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Nelson Mandela: A life in pictures
Nelson Mandela and his wife Winnie in this undated file picture.
Crowds of beautiful people decked out in gorgeous clothing. Music. Dancing. Yes, one of New York’s most vibrant communities threw itself an amazing party Sunday night. Unfortunately, the Puerto Rican Day parade was ending just as I was due to take my place on the Tony awards red carpet and await the arrival of luminaries like Donnie Osmond and Doogie Howser.
Bigger stars than Donnie and Doogie also strolled down the ruby rug, but the truth is, the Tonys, Broadway’s big toast to itself, are a decidedly low-wattage event. For every star who strolls into Radio City Music Hall accompanied by a chorus of pleading and first-name calling (Liev Schreiber, Ethan Hawke, Felicity Huffman), there are two or three eager thespians who saunter down the carpet at a snail’s pace, occasionally glancing over to the press gang with the hopeful look of dogs at the pound. Sorry, Xanthe Elbrick (“Coram Boy”), David Pittu (“LoveMusik”) and Orfeh (“Legally Blonde: The Musical”): You haven’t been in enough movies for earn the paparazzi’s attention and you weren’t in the night’s big winners, the rock musical “Spring Awakening” and Tom Stoppard’s “The Coast of Utopia.”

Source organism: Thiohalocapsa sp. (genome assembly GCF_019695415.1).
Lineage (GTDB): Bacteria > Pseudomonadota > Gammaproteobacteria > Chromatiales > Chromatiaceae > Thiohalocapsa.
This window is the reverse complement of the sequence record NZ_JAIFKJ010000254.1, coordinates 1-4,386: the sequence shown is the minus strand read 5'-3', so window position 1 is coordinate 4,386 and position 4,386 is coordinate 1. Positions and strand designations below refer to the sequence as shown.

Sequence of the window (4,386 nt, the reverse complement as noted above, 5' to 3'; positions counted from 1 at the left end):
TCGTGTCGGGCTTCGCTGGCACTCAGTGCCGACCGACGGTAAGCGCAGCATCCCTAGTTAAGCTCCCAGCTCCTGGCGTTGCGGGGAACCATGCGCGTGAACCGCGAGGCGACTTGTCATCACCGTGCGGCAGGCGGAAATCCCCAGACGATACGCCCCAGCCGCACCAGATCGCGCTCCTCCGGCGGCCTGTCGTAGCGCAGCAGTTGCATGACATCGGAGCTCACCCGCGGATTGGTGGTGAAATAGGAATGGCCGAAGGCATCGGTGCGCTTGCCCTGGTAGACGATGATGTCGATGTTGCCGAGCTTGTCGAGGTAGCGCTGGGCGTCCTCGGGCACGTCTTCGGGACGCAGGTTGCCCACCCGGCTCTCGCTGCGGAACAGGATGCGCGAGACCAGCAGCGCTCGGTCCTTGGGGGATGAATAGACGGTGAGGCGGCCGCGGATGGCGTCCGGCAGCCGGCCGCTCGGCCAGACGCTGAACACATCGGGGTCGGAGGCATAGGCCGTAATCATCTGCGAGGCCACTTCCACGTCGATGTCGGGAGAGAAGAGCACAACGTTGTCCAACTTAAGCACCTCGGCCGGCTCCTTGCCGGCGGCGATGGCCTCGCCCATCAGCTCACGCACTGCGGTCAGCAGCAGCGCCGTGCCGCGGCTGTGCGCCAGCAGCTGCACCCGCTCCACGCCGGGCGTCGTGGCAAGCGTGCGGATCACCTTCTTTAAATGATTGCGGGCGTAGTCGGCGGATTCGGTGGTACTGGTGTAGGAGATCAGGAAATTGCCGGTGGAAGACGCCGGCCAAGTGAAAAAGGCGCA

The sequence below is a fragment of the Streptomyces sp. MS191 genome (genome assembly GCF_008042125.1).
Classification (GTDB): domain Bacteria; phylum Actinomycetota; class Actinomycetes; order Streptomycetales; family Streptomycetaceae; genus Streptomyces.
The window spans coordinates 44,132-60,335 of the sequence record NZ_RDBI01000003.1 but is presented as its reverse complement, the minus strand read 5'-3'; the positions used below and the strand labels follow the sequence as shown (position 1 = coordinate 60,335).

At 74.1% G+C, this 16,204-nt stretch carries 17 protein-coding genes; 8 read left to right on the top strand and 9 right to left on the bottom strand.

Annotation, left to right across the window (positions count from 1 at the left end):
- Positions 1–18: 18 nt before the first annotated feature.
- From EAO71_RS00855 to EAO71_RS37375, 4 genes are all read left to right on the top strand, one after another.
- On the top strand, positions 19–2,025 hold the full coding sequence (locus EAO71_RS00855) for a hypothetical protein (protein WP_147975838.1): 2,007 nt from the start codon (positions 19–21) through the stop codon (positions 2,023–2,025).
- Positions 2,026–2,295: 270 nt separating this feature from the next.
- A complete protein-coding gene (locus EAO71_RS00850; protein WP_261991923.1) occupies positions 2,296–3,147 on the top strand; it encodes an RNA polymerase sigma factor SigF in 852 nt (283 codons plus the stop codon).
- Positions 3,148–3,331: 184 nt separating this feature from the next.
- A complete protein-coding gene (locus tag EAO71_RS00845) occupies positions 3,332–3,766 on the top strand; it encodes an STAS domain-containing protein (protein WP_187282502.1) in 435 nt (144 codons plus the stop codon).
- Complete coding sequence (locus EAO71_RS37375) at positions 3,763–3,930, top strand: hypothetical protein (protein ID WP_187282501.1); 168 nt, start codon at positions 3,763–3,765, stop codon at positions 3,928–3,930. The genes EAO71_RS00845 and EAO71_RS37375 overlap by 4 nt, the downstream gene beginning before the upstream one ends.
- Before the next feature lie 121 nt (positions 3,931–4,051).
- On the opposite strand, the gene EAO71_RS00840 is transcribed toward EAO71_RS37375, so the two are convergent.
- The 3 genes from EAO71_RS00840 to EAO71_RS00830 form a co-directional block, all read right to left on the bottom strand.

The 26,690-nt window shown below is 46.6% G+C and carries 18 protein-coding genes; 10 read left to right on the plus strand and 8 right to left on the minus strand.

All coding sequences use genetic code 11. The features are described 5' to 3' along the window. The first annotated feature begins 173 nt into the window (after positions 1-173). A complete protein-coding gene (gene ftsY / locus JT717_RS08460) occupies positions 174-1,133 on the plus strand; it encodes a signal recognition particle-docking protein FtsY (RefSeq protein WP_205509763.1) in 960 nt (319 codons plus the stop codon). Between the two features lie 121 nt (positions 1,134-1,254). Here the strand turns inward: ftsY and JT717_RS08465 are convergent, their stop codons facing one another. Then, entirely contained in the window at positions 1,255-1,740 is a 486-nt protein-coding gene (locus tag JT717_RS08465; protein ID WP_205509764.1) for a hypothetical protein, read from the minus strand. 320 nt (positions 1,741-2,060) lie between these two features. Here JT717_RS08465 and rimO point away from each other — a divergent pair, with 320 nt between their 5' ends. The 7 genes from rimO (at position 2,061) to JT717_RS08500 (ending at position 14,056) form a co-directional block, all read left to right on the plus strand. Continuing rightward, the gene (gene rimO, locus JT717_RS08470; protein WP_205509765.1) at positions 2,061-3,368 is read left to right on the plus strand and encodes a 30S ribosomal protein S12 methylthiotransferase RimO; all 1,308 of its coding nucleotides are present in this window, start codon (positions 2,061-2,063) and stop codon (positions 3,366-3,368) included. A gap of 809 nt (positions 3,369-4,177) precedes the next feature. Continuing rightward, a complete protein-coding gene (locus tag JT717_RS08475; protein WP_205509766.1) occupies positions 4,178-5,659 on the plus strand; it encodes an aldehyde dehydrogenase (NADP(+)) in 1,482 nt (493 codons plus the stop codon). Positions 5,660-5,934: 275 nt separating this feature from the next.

Sam Waterston’s furrowed eyebrows and gruff “No,” in response to my question about whether he ever talks politics with presidential hopeful and fellow “Law and Order” castmate Fred Thompson made it plainly clear that Elbrick, Pittu and Orfeh weren’t missing out on much — the red carpet is no place for real discussion. But I did manage to learn that John Turturro, one of the evening’s presenters, has the Spurs winning the NBA Finals in six games; that Justin Bond, a nominee for “Kiki and Herb: Alive on Broadway” and resplendent in lascivious red lipstick and a low-cut gown, thinks theater people are much more boring than music people; and, after some serious pressing, that “Spring Awakening” cast member Jonathan B. Wright only appears to be pleasuring himself onstage during the sexually charged musical.